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TWAS Newsletter
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Lagging indicators in Arab region

Lagging indicators in Arab region

Despite small strides in advancing research and development, the Arab region still lags far behind other regions in investments in science, technology and innovation.

Budapest, Hungary. Arab countries have experienced a modest increase in spending for research and development (R&D) over the past several years," says Mouïn Hamzé. "But progress has been slow and the overall level of funding remains woefully inadequate in relationship to the development and environmental challenges that the region faces."

Hamzé, who serves as the secretary general of the National Council for Scientific Research (CNRS) in Lebanon, made his remarks at the ministerial roundtable, sponsored by UNESCO in partnership with the Islamic Scientific, Cultural and Scientific Organization (ISESCO) and the Swedish International Development Cooperation Agency (Sida) in Budapest, Hungary, prior to the World Science Forum. The roundtable marked the launch of the Consortium on Science, Technology and Innovation for the South (COSTIS), a joint venture of TWAS, UNESCO and the Group of 77.

Hamzé's observations were based on the first-ever Report on Arab Knowledge, published by the Mohammed bin Rashid Al Maktoum Foundation and the United Nations Development Programme's (UNDP) Regional Bureau for Arab States. The report was released in Dubai, United Arab Emirates, in October.

"There are a number of high-profile projects currently underway in the Arab region pointing towards a brighter future for science, technology and innovation in the region," Hamzé notes. These include the King Abdullah University of Science and Technology in Saudi Arabia, with its sparkling new research facilities and multibillion dollar endowment, and the Mubarak Science Park in Egypt, which will include research and development facilities sponsored by Microsoft, Siemens and other large multinational corporations."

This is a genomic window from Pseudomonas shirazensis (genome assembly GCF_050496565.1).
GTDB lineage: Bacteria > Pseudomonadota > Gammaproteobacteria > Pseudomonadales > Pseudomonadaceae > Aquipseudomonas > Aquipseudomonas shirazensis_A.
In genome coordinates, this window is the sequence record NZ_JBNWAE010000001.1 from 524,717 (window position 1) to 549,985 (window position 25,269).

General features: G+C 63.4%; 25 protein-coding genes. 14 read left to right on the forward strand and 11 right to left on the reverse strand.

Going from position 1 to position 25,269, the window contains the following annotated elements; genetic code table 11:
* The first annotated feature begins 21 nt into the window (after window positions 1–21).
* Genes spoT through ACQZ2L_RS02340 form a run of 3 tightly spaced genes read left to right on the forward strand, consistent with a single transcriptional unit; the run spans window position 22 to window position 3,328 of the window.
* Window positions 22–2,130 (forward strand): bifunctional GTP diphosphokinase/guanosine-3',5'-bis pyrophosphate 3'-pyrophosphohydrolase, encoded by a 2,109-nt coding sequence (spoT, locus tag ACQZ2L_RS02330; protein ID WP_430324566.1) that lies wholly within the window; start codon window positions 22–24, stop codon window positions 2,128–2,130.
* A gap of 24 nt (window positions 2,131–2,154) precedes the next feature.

But Hamzé is quick to add that funding for research and development in the Arab world remains far below that of most other regions. In 2007-2008, for example, countries throughout the region spent just 0.3% of their gross domestic product (GDP) on R&D. China, in contrast, now spends 1.5% of its GDP on R&D and India more than 1.0%.

R&D expenditures per person average just USD10 in the Arab region. In Malaysia, per capita expenditures are USD33, and in Finland, USD1,300. The case of Finland is both instructive and inspiring. Less than two generations ago, it was a poor country with an economy based largely on resource extraction and agricultural production. Today, it is a well-respected member of the international scientific community producing a broad range of sophisticated products and services in science and technology for the global marketplace.

For countries in the Arab world to replicate Finland's path to success, they must invest in science and technology on a consistent basis, says Hamzé, and engage in long-range initiatives that build the scientific and technological capabilities of their citizens. They must also provide adequate job opportunities for their most educated and technically skilled citizens (today 45% of the region's scientists and engineers stay abroad after graduating from Northern universities). And they must pursue strategies that raise the percentage of the private sector's investment in R&D (the private sector currently accounts for just 3 to 10% of national spending on R&D investment across the region).

"Today," Hamzé notes, "we are seeing signs of hope that the Arab region is finally recognizing the important role that science and technology can play in improving the lives of their citizens." But the steps that have been taken remain inadequate and, given the past history of such efforts in the region, there is no guarantee that the funding will be sustained in the years ahead.

Most importantly, when it comes to translating science and technology into goods and services that people need and want, Hamzé urges everyone to keep in mind that it is "not just the amount of money that is being spent but how it is being spent." Success, he says, will depend on long-range plans that build an enduring foundation in science, technology and innovation that can withstand the inevitable ups and down in the economy.